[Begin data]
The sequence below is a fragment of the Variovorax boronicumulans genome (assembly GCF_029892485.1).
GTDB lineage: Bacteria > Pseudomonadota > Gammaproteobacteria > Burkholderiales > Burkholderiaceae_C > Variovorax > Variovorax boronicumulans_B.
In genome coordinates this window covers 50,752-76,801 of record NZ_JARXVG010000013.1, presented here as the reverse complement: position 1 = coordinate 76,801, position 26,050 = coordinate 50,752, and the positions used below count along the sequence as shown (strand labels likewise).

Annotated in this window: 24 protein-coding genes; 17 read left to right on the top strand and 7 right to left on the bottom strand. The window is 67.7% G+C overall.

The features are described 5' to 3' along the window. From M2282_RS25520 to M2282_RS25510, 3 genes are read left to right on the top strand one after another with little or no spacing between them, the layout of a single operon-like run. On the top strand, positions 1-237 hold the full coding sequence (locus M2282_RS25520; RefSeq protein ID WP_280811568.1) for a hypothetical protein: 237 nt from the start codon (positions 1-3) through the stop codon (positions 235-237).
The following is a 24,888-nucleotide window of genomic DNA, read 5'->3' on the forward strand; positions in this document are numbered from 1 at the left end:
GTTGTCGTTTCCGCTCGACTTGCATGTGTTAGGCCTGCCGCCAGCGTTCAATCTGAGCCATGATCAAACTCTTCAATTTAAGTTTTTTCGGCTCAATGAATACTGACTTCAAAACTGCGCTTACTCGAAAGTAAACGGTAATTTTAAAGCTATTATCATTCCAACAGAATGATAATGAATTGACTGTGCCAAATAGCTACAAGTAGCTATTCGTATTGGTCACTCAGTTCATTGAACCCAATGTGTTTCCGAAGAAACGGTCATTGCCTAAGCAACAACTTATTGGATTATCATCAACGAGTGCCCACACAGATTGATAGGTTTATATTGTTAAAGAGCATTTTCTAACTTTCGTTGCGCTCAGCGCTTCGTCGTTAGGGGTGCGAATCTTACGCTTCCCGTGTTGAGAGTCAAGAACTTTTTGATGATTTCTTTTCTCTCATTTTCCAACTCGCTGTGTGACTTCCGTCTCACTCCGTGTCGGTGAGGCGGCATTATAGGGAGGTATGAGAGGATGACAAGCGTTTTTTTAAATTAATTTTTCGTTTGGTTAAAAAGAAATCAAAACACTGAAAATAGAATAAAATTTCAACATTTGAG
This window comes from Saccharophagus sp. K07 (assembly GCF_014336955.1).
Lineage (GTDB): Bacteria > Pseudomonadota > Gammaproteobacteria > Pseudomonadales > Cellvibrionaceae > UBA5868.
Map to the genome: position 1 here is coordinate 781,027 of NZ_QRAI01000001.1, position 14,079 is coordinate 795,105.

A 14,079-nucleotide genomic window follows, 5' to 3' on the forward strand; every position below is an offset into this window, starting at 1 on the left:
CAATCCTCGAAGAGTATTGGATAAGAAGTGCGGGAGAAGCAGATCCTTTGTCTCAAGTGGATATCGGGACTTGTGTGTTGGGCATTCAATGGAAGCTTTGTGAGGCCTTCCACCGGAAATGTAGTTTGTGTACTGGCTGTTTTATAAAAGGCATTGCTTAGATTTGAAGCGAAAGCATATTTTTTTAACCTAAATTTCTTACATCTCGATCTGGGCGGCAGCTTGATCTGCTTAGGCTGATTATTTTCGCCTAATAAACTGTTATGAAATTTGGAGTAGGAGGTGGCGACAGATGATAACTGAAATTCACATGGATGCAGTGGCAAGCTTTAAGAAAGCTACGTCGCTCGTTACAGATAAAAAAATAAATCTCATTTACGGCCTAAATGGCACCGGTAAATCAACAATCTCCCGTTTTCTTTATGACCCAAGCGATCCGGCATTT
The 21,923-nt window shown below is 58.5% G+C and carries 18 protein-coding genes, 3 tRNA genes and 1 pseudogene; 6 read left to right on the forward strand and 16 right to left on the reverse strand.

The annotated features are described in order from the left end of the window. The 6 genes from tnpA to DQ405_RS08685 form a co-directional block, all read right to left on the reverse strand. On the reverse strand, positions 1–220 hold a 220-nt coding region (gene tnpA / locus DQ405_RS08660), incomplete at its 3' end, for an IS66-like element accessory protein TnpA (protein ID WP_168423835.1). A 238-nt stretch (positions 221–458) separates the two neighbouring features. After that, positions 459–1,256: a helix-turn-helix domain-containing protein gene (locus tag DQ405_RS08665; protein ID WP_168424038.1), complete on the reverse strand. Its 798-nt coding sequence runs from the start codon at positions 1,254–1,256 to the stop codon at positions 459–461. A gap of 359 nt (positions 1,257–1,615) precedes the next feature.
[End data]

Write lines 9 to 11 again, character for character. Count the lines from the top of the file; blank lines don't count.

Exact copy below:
Lineage (GTDB): Bacteria > Pseudomonadota > Gammaproteobacteria > Pseudomonadales > Cellvibrionaceae > UBA5868.
Map to the genome: position 1 here is coordinate 781,027 of NZ_QRAI01000001.1, position 14,079 is coordinate 795,105.

A 14,079-nucleotide genomic window follows, 5' to 3' on the forward strand; every position below is an offset into this window, starting at 1 on the left: